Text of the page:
Tag Archives: urban fantasy

Writing-Tip Wednesday: Writers Read

I’m tempted to leave the post at that and go open a beer. Writers have to be readers. Period. Full stop.

But it’s morning, and I really shouldn’t be drinking beer this early, so allow me to elaborate…

In last week’s Writing-Tip Wednesday post I tried to ease up on the old “truism” that writers have to write every day. This week, I address another truism (Spoiler Alert: notice the lack of quotation marks this time…): Writers have to be readers.

I will admit that I find this one so basic, so integral to all that it means to be a writer, that I’m tempted to leave the post at that and go open a beer. Writers have to be readers. Period. Full stop.

But it’s morning, and I really shouldn’t be drinking beer this early, so allow me to elaborate…

To my mind, trying to be a professional writer without being a serious reader, is like trying to be a professional athlete without exercising. Except golf and NASCAR. Okay, bad analogy… But you get what I mean.

Seriously, though, we make our livings with the written word; we should be consumers of what we produce. And I expect that for most people this is not a burdensome idea. Generally speaking, those of us who care about words and language and storytelling are drawn to reading without need of being prompted.

That said, I have had people ask me what sorts of things I read and, perhaps more to the point, what sorts of things beginning writers ought to be reading.

The answer to the second question, for the most part, is “whatever you want.” Really. If you like epic fantasy and horror, read those. If you like mystery and urban fantasy and space opera, read those. If you like guitar magazines and books about photography (not that there’s anyone here who likes those things…) have at it. Read what you enjoy, what interests you. Just read.

Then again, if you’re serious about being a professional writer, you should be familiar with the genres AND forms in which you write. You should familiarize yourself with some of the classics of whatever sort of story you wish to write, and you should also be reading new work, to see where your chosen genre is headed. At the same time, you don’t have to read EVERYTHING in the field, or even every book or series considered a classic or a current trendsetter. We all have our preferences, we know what we like and what we don’t. There is a HUGE amount of material available to us and life is just too short to read books we don’t enjoy.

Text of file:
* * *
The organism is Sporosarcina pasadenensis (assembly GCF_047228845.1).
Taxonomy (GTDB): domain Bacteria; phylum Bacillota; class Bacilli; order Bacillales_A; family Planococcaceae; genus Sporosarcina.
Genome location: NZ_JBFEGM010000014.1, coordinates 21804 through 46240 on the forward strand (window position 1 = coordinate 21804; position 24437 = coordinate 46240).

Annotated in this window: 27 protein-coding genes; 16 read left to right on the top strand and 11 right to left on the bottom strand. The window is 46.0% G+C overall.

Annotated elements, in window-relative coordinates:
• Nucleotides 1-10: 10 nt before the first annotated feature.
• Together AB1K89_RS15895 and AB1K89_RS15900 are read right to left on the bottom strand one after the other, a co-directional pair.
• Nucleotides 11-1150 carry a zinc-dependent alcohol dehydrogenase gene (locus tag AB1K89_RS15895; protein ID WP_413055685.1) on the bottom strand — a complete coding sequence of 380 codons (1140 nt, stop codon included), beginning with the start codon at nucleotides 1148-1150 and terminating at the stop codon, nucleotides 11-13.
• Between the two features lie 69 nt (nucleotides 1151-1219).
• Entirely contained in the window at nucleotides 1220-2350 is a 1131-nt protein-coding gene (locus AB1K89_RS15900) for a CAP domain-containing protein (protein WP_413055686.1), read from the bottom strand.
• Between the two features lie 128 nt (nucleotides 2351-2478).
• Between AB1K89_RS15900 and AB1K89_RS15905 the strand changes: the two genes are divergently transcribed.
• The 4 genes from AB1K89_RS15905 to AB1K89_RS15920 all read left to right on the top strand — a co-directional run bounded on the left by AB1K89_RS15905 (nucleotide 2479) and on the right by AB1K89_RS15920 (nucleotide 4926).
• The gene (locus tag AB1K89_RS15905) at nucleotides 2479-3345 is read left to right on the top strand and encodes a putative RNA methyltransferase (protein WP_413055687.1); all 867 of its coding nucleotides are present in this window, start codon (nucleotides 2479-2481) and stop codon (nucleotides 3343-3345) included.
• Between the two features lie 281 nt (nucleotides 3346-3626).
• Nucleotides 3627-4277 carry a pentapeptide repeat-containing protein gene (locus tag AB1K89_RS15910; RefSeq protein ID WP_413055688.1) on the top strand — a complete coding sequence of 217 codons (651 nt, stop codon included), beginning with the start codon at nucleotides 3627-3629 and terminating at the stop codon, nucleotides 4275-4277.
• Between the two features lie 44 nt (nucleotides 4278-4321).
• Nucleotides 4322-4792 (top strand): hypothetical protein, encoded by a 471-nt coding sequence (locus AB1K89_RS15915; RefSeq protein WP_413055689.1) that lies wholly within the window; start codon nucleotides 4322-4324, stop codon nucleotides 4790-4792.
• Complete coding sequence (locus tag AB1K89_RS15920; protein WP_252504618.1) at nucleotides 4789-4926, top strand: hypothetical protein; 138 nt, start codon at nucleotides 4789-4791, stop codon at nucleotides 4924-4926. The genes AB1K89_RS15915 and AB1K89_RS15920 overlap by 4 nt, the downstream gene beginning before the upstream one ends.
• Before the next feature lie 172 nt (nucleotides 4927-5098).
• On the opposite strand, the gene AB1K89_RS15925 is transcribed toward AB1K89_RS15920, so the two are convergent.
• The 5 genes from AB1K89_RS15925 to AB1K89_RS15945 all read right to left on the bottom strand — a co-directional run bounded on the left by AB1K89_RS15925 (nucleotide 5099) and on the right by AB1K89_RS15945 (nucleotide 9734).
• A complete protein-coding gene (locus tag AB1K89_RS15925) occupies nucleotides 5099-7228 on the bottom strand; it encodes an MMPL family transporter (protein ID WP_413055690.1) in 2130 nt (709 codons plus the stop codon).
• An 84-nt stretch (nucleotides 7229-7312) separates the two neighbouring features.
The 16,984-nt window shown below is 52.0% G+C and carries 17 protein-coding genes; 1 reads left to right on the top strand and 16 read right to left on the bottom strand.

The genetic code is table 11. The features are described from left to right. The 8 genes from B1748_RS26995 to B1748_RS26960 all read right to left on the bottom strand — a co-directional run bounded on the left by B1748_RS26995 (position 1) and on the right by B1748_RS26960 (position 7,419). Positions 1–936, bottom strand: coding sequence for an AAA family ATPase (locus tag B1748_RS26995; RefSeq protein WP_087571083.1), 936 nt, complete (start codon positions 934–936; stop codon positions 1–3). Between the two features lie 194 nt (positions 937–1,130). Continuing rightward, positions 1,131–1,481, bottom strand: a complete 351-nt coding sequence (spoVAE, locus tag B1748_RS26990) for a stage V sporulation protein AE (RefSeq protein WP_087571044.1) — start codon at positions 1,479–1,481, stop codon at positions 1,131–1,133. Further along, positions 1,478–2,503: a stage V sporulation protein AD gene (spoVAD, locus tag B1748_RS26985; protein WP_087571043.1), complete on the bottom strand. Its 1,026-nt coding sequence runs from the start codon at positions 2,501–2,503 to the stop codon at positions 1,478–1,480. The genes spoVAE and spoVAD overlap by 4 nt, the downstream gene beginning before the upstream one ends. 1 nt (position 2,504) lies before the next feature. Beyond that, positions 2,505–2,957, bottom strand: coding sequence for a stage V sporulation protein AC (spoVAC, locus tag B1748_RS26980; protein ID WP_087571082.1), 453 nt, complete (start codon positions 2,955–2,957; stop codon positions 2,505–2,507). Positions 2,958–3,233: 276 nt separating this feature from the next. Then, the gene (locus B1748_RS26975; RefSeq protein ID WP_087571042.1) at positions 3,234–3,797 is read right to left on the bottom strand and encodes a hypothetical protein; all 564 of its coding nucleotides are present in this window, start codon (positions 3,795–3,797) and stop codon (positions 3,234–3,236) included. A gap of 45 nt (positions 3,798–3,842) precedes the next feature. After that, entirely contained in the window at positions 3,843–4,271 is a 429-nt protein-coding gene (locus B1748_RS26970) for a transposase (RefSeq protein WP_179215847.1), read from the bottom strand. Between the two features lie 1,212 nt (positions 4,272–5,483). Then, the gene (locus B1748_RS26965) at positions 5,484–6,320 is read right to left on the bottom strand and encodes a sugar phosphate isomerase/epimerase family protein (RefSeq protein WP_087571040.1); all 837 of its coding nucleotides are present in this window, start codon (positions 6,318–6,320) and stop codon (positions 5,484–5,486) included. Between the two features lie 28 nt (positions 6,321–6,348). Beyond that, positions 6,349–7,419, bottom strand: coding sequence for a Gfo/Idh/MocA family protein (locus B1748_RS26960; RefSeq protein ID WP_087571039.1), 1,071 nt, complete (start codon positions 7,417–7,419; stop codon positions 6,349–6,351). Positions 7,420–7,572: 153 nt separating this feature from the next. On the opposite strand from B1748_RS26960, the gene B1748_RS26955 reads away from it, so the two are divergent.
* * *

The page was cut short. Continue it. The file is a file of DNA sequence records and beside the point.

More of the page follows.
So, as a for instance: I have been writing epic fantasy off and on for close to twenty-five years. I started my career writing big fat high fantasies. By that time, I had read extensively in the genre – classics by Tolkien and Lewis and LeGuin, more recent books by Kerr, Donaldson, Kurtz, Brooks, Eddings, McCaffrey (though she considered herself a science fiction writer rather than a fantasist), Mary Stewart, and my favorite, Guy Gavriel Kay. And so I was familiar with the tropes. I knew which I wanted to avoid and which I wanted to build upon. I knew the story structure. I understood what was required in building worlds and magic systems.

When I decided to start working on urban fantasy, I read extensively in THAT genre, learning the tropes and narrative structures and character arcs that one finds in those books.

These are the reasons we read in our genres: because books and stories don’t exist in a vacuum. They are part of a larger conversation. They are, in a sense, contributions to a dialogue that will, we hope, continue long after we are gone. Trying to write without being familiar with the genre is not only an act of supreme arrogance, it is also a great way to wind up inadvertently writing something that is either too similar to someone else’s work or so far outside the realm of what readers expect that the books fall flat.

On the other hand, there are obvious omissions from my list of epic fantasy authors. I didn’t read Robert Jordan’s Wheel of Time. I didn’t read past the first book of Terry Goodkind’s series. I actually stopped reading A Song of Ice and Fire because the set-up was too similar in certain ways to my Winds of the Forelands books and I didn’t want to be accused of copying from George R.R. Martin. (A few people accused me of this anyway, but what can you do?)

The point is, we can read to learn our craft without having to treat that reading as a mandatory study list. Read. Read a lot. But choose books that you want to read. If you’re interested in writing short fiction, and are not as sure of yourself in short form work, pick up a couple of collections and/or anthologies. (What’s the difference? Collections are books of one author’s short fiction; anthologies have works by several different authors.) You couldn’t possibly read all the anthologies and collections out there, so choose the ones that sound interesting to you. (And yes, I can recommend a couple of titles…)

But if you want to write, you absolutely have to read. Yes, I’m going there. This is not negotiable. This is not one of those questions for which there are lots of different answers.

Writers read.

Period. Full stop.

Keep writing! (And reading!)

The Summer/Fall 2016 Blog Tour

Children of Amarid, by David B. Coe (jacket art by Romas Kukalis)Internet problems and other issues have kept me from updating, and so I have a couple of posts to tell you about today.

I have a post up at the blog of my friend Gail Z. Martin on my return to epic fantasy after so many years of writing urban fantasy. Gail is an epic fantasist who has also done UF as well, so it seemed natural to post about this on her site. I’m grateful to her for hosting me. You can find this post here.

You can also find a synopsis of the first book and information about purchasing the book and/or entering the giveaway for gift cards at Drey’s Library and at Joelle Reizes’s blog Slippery Words. Check them out!

Release Day For HIS FATHER’S EYES!!

His Father's Eyes, by David B. Coe (Jacket art by Alan Pollock)Today is release day for His Father’s Eyes, second book in The Case Files of Justis Fearsson, the contemporary urban fantasy that I write under my own name for Baen Books. To mark the occasion, the 2015 Summer-of-Two-Releases Virtual Tour makes several stops.